Though consumers may have been unaware of it, the prices they paid for cars and some after-market parts may have been higher than necessary. A Justice Department investigation now stretching into its third year has ensnared another auto parts manufacturer.
Tokyo-based Bridgestone Corp. has entered a guilty plea and agreed to pay a $425 million criminal fine for its role in a conspiracy to fix prices of automotive anti-vibration rubber parts installed in cars sold in the United States and overseas.
In addition to the criminal fine, Bridgestone also has agreed to cooperate with the department’s ongoing auto parts investigations which, at this point, has quietly spread throughout the industry.
Back in October 2011 – early in the probe -- Bridgestone pleaded guilty and paid a $28 million fine for price-fixing and Foreign Corrupt Practices Act violations in the marine hose industry, but did not disclose at the time of the plea that it had also participated in the anti-vibration rubber parts conspiracy. Bridgestone’s failure to disclose this conspiracy was a factor in determining the $425 million fine, Justice Department officials said.
The investigation of the auto parts industry first came to public attention in September 2011, when the U.S. disclosed a $200 million fine and jail sentences for a number of Japanese executives at companies that produced automotive wire harnesses. Since that time the investigation has continued, with the FBI looking into reports of illegal price fixing for original automotive parts – what is referred to as the OEM market – as well as after-market parts, which consumers buy at retail automotive stores.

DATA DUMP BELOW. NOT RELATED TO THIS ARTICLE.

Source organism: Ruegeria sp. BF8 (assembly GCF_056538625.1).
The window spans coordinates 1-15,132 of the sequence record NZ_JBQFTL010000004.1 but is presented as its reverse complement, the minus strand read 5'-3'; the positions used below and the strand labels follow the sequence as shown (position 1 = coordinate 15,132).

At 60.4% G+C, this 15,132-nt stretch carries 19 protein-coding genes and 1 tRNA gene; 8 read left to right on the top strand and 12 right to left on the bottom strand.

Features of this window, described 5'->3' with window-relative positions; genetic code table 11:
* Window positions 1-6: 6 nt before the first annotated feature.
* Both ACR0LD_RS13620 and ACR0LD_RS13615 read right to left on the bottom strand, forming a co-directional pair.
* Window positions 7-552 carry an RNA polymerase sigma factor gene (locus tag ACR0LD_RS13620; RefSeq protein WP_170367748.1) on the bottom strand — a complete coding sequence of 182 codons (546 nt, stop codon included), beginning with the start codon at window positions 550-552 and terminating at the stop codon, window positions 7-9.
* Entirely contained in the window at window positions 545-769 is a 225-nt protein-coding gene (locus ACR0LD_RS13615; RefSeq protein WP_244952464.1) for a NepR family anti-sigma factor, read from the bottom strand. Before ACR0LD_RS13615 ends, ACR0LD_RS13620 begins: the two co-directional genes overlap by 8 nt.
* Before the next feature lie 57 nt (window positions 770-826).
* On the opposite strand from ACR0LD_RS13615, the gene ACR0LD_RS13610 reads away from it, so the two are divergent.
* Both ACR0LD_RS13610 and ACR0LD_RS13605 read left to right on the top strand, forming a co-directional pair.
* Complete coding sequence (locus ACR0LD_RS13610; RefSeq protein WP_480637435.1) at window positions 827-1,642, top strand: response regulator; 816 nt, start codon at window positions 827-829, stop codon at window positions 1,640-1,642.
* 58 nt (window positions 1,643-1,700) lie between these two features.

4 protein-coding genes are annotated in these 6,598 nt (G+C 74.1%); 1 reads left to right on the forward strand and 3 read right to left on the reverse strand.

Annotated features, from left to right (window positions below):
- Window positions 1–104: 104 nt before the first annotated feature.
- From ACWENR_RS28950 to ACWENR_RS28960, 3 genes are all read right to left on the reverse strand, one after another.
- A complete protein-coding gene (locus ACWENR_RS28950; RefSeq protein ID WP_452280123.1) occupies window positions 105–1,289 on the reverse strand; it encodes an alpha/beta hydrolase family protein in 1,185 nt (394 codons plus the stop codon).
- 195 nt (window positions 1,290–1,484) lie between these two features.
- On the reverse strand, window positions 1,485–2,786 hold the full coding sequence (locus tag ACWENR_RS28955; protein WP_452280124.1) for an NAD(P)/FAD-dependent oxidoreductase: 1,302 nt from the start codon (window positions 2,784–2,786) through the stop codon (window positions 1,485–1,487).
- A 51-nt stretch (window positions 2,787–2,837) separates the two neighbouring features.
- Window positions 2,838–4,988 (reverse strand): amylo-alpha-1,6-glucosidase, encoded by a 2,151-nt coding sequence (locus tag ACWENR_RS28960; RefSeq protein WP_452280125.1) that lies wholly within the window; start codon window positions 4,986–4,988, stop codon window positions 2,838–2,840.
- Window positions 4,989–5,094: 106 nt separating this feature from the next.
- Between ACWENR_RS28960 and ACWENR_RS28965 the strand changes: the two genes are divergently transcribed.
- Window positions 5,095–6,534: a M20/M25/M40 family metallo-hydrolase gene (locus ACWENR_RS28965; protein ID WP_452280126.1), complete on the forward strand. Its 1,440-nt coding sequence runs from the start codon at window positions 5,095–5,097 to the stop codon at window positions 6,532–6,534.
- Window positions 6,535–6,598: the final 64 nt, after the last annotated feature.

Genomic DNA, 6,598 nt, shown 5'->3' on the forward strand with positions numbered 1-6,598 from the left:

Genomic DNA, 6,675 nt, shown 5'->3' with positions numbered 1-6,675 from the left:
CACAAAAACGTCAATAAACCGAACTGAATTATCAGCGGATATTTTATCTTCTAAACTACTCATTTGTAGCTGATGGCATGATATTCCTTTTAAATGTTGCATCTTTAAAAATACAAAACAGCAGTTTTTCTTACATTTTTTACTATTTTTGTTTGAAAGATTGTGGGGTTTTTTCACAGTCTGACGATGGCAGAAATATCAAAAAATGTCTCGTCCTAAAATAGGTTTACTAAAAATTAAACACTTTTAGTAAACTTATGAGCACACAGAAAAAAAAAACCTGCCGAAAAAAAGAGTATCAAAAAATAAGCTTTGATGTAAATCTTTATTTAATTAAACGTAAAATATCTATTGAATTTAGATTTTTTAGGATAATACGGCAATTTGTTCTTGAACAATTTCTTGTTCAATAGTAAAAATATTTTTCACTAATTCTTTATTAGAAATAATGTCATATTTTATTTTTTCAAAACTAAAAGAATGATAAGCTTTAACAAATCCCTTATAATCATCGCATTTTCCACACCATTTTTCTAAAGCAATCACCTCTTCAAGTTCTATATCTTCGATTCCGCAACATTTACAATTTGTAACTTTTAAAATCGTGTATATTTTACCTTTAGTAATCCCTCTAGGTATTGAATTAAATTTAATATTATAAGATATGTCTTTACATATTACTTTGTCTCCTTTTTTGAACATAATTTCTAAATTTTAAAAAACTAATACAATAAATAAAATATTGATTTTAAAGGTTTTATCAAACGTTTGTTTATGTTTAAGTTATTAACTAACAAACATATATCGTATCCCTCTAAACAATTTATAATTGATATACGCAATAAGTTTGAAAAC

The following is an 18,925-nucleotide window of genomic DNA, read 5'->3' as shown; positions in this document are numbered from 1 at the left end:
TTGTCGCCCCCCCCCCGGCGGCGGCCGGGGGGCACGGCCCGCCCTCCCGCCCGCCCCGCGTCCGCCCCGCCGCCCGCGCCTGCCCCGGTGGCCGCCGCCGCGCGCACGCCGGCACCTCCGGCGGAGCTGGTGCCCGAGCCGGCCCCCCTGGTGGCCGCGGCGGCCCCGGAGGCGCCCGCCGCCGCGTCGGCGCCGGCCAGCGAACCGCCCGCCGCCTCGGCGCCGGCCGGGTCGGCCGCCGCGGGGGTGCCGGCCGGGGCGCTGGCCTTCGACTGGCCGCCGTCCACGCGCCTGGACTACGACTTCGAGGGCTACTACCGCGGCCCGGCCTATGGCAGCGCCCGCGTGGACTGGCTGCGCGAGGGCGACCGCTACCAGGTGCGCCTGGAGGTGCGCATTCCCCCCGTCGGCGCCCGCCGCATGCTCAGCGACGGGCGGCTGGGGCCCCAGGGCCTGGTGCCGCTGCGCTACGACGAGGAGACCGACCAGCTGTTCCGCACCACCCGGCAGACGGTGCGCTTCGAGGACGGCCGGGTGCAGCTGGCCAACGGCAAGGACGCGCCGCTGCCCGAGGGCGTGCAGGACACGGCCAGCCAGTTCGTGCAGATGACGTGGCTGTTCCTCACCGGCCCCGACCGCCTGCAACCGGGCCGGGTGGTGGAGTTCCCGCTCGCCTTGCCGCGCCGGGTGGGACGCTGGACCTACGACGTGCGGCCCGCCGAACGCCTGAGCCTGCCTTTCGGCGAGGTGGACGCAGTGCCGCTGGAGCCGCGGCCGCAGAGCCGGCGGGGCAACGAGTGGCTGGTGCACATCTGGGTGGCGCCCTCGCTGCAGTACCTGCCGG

The investigation concludes sales of wire harnesses, anti-vibration rubber parts, electronic control units, fuel senders, heater control panels, instrument panel clusters, speed sensor wire assemblies, and seatbelts.
So far, Bridgestone and 25 other companies have pleaded guilty or agreed to plead guilty in the department’s ongoing auto parts investigation. The companies have agreed to pay a total of more than $2 billion in criminal fines, with charges filed against 28 people.
“The Antitrust Division will take a hard line when repeat offenders fail to disclose additional anticompetitive behavior,” said Brent Snyder, Deputy Assistant Attorney General for the Antitrust Division’s criminal enforcement program. “Today’s significant fine reaffirms the division’s commitment to holding companies accountable for conduct that harms U.S. consumers.”
Dividing up the pie
The government maintains Bridgestone and its co-conspirators held meetings and conversations in which they talked about what they would bid on contracts, where they would set prices and even which companies would bid on which contracts.
After this exchange of information, the government says Bridgestone submitted bids and prices that reflected those agreements and sold and accepted payments for automotive anti-vibration rubber parts at prices higher than justified – in the words of investigators, “collusive and noncompetitive.” The collusion took place for eight years, from at least January 2001 until at least December 2008.